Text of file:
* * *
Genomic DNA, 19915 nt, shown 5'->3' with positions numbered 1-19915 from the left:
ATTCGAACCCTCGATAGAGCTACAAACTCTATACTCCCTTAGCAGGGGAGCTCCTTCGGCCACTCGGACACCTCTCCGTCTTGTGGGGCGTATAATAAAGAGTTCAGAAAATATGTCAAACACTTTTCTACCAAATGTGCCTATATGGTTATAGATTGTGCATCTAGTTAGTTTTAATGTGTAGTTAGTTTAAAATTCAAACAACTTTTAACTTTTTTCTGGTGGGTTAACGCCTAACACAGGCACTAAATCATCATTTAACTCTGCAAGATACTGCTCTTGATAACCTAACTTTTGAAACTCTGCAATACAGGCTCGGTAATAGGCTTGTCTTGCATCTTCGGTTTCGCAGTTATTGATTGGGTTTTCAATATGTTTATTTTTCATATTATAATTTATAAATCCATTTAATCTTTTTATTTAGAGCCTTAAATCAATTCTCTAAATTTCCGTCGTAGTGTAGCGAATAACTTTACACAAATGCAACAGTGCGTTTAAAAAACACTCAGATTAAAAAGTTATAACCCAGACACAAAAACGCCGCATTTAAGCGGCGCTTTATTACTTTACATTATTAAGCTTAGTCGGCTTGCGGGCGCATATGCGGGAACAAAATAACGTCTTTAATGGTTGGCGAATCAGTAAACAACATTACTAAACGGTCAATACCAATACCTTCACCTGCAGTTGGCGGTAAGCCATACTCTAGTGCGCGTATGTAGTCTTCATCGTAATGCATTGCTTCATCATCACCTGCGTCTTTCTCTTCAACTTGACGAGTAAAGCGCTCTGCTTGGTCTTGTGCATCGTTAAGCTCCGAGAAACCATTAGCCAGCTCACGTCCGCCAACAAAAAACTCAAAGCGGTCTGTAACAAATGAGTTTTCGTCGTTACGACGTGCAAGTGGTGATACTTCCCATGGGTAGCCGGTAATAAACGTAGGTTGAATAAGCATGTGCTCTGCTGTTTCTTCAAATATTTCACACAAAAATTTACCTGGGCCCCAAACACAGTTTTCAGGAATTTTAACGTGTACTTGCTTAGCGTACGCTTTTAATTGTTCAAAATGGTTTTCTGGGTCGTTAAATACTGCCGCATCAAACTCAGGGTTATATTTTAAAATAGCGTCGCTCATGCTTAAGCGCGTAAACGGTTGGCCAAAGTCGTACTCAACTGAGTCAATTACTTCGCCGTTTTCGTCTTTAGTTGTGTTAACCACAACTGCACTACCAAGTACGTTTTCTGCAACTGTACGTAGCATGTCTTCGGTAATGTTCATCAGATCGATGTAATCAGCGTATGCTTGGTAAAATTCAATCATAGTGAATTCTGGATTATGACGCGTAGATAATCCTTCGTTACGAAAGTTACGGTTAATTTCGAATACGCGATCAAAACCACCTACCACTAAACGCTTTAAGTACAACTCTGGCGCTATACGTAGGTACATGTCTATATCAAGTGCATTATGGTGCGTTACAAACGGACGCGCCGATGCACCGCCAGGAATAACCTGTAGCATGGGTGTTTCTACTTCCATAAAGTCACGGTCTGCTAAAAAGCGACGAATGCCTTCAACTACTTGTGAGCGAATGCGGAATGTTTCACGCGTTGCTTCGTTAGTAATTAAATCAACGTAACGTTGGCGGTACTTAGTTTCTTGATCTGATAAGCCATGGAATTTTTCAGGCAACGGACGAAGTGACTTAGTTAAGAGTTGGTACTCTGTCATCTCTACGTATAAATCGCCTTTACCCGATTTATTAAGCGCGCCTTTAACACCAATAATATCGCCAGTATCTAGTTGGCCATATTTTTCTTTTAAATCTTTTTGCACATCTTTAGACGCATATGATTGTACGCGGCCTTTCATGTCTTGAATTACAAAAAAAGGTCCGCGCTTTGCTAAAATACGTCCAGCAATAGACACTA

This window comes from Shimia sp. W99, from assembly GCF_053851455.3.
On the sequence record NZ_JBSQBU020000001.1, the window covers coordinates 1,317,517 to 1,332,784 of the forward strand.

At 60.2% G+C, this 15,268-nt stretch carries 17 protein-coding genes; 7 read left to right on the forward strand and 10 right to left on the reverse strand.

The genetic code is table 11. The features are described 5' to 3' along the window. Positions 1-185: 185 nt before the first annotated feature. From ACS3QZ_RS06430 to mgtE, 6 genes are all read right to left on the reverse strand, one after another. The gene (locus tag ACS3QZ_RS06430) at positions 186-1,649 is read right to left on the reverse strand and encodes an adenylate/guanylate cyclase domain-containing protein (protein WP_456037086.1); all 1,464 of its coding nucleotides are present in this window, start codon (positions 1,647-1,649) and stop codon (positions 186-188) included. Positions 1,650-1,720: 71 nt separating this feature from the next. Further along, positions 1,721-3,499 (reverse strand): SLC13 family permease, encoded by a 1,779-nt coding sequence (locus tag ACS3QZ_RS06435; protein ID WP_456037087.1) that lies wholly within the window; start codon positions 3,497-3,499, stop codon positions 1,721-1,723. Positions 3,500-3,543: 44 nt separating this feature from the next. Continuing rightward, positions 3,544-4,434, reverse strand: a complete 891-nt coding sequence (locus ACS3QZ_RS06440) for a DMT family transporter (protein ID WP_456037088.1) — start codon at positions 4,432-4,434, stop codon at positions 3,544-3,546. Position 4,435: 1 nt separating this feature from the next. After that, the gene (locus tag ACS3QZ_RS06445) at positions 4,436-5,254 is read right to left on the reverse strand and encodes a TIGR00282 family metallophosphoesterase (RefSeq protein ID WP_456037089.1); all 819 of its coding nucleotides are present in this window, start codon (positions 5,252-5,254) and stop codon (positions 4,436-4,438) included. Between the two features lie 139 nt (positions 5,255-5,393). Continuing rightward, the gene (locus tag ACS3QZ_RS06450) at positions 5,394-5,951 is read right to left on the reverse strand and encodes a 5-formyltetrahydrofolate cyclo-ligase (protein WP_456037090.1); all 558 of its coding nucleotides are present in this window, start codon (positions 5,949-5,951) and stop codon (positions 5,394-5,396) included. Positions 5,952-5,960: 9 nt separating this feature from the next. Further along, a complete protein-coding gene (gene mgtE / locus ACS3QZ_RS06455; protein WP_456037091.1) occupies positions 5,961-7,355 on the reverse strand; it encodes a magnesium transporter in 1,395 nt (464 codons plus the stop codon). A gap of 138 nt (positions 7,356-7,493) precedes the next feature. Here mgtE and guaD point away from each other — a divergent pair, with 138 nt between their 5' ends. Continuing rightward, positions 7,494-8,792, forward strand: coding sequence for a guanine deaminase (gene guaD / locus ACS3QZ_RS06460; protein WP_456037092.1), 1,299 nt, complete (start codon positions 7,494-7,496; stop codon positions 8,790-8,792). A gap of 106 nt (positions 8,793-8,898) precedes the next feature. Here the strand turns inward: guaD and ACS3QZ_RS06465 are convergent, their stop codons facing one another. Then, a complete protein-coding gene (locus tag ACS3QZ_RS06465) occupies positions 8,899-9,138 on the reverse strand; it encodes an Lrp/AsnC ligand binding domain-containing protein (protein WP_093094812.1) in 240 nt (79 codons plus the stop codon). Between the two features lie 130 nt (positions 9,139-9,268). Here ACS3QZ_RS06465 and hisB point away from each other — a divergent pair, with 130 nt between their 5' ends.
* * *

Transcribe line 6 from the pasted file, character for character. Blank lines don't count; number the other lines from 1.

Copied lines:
The genetic code is table 11. The features are described 5' to 3' along the window. Positions 1-185: 185 nt before the first annotated feature. From ACS3QZ_RS06430 to mgtE, 6 genes are all read right to left on the reverse strand, one after another. The gene (locus tag ACS3QZ_RS06430) at positions 186-1,649 is read right to left on the reverse strand and encodes an adenylate/guanylate cyclase domain-containing protein (protein WP_456037086.1); all 1,464 of its coding nucleotides are present in this window, start codon (positions 1,647-1,649) and stop codon (positions 186-188) included. Positions 1,650-1,720: 71 nt separating this feature from the next. Further along, positions 1,721-3,499 (reverse strand): SLC13 family permease, encoded by a 1,779-nt coding sequence (locus tag ACS3QZ_RS06435; protein ID WP_456037087.1) that lies wholly within the window; start codon positions 3,497-3,499, stop codon positions 1,721-1,723. Positions 3,500-3,543: 44 nt separating this feature from the next. Continuing rightward, positions 3,544-4,434, reverse strand: a complete 891-nt coding sequence (locus ACS3QZ_RS06440) for a DMT family transporter (protein ID WP_456037088.1) — start codon at positions 4,432-4,434, stop codon at positions 3,544-3,546. Position 4,435: 1 nt separating this feature from the next. After that, the gene (locus tag ACS3QZ_RS06445) at positions 4,436-5,254 is read right to left on the reverse strand and encodes a TIGR00282 family metallophosphoesterase (RefSeq protein ID WP_456037089.1); all 819 of its coding nucleotides are present in this window, start codon (positions 5,252-5,254) and stop codon (positions 4,436-4,438) included. Between the two features lie 139 nt (positions 5,255-5,393). Continuing rightward, the gene (locus tag ACS3QZ_RS06450) at positions 5,394-5,951 is read right to left on the reverse strand and encodes a 5-formyltetrahydrofolate cyclo-ligase (protein WP_456037090.1); all 558 of its coding nucleotides are present in this window, start codon (positions 5,949-5,951) and stop codon (positions 5,394-5,396) included. Positions 5,952-5,960: 9 nt separating this feature from the next. Further along, a complete protein-coding gene (gene mgtE / locus ACS3QZ_RS06455; protein WP_456037091.1) occupies positions 5,961-7,355 on the reverse strand; it encodes a magnesium transporter in 1,395 nt (464 codons plus the stop codon). A gap of 138 nt (positions 7,356-7,493) precedes the next feature. Here mgtE and guaD point away from each other — a divergent pair, with 138 nt between their 5' ends. Continuing rightward, positions 7,494-8,792, forward strand: coding sequence for a guanine deaminase (gene guaD / locus ACS3QZ_RS06460; protein WP_456037092.1), 1,299 nt, complete (start codon positions 7,494-7,496; stop codon positions 8,790-8,792). A gap of 106 nt (positions 8,793-8,898) precedes the next feature. Here the strand turns inward: guaD and ACS3QZ_RS06465 are convergent, their stop codons facing one another. Then, a complete protein-coding gene (locus tag ACS3QZ_RS06465) occupies positions 8,899-9,138 on the reverse strand; it encodes an Lrp/AsnC ligand binding domain-containing protein (protein WP_093094812.1) in 240 nt (79 codons plus the stop codon). Between the two features lie 130 nt (positions 9,139-9,268). Here ACS3QZ_RS06465 and hisB point away from each other — a divergent pair, with 130 nt between their 5' ends.